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Federal Court Blocks Trump’s Transgender Military Ban

WASHINGTON – A federal court blocked the enforcement of President Trump’s ban on transgender service members on Monday.

The order by U.S. District Judge Colleen Kollar-Kotelly will temporarily prevent the Pentagon from overturning Obama Era policies that allowed transgender troops to serve. The court has found that the ban likely violates the rights to due process of the transgender troops who are currently serving.

“..the fact that the reasons given for them do not appear to be supported by any facts.." - U.S. District Judge Colleen Kollar-Kotelly

Kollar-Kotelly, cited multiple factors in the favor of the plaintiffs over the reasons for the ban, stating, “the fact that the reasons given for them do not appear to be supported by any facts, and the recent rejection of those reasons by the military itself.” Kollar-Kotelly also added that the plaintiffs "have established that they will be injured by these directives, due both to the inherent inequality they impose, and the risk of discharge and denial of accession that they engender."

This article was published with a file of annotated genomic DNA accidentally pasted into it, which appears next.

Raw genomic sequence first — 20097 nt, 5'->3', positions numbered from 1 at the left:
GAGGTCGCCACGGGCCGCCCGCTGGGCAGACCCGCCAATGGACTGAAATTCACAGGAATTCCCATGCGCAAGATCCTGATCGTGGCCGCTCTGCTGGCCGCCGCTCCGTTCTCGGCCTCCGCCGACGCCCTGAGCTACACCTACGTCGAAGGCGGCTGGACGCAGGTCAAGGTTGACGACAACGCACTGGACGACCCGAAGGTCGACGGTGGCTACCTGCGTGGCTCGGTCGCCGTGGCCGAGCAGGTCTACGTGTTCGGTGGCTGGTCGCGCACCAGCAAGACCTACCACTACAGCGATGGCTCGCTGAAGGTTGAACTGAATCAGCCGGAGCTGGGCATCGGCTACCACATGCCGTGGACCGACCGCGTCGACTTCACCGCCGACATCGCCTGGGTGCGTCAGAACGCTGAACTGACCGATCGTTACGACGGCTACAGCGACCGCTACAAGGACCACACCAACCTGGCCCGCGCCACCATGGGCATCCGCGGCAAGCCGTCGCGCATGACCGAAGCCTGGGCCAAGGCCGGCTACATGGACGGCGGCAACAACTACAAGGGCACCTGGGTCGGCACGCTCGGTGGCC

The Judge also stated that Trump’s Twitter announcement of the ban came "without any of the formality or deliberative processes that generally accompany the development and announcement of major policy changes that will gravely affect the lives of many Americans." The effect of the judges order is to "revert to the status quo" that existed before the Trump administration’s memo that was issued on August 25th.

Trump administration lawyers had asked the federal courts to dismiss the lawsuit, claiming that the Pentagon is currently studying how to implement the policy and that no further action would be taken until it had been completed. Kollar-Kotelly ruled that even though the policy is under review, the government's arguments "wither away under scrutiny,’ and that there was no reason to wait. "The memorandum unequivocally directs the military to prohibit indefinitely the accession of transgender individuals and to authorize their discharge," she wrote, "this decision has already been made."

In response to the ruling, Justice Department spokeswoman Lauren Ehrsam said, "We disagree with the court's ruling and are currently evaluating the next steps."

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